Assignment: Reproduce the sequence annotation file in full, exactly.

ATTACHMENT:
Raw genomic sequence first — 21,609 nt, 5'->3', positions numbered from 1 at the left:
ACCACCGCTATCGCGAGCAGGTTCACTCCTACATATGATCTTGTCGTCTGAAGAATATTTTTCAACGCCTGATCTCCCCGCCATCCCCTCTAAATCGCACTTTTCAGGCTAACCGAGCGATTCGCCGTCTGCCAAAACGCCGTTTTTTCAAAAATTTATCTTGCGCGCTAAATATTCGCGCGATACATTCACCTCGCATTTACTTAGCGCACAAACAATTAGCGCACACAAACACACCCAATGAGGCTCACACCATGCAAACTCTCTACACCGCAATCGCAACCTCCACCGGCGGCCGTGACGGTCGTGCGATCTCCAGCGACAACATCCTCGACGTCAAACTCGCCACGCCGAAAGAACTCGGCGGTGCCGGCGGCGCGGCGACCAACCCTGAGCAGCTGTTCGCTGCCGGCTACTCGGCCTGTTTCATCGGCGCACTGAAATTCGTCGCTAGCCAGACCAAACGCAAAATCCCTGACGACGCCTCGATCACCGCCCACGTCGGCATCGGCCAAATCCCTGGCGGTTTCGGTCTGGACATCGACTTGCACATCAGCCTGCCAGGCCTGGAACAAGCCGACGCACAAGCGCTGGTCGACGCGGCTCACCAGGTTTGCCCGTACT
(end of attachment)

Raw genomic sequence first — 21,609 nt, 5'->3', positions numbered from 1 at the left:
ACCACCGCTATCGCGAGCAGGTTCACTCCTACATATGATCTTGTCGTCTGAAGAATATTTTTCAACGCCTGATCTCCCCGCCATCCCCTCTAAATCGCACTTTTCAGGCTAACCGAGCGATTCGCCGTCTGCCAAAACGCCGTTTTTTCAAAAATTTATCTTGCGCGCTAAATATTCGCGCGATACATTCACCTCGCATTTACTTAGCGCACAAACAATTAGCGCACACAAACACACCCAATGAGGCTCACACCATGCAAACTCTCTACACCGCAATCGCAACCTCCACCGGCGGCCGTGACGGTCGTGCGATCTCCAGCGACAACATCCTCGACGTCAAACTCGCCACGCCGAAAGAACTCGGCGGTGCCGGCGGCGCGGCGACCAACCCTGAGCAGCTGTTCGCTGCCGGCTACTCGGCCTGTTTCATCGGCGCACTGAAATTCGTCGCTAGCCAGACCAAACGCAAAATCCCTGACGACGCCTCGATCACCGCCCACGTCGGCATCGGCCAAATCCCTGGCGGTTTCGGTCTGGACATCGACTTGCACATCAGCCTGCCAGGCCTGGAACAAGCCGACGCACAAGCGCTGGTCGACGCGGCTCACCAGGTTTGCCCGTACT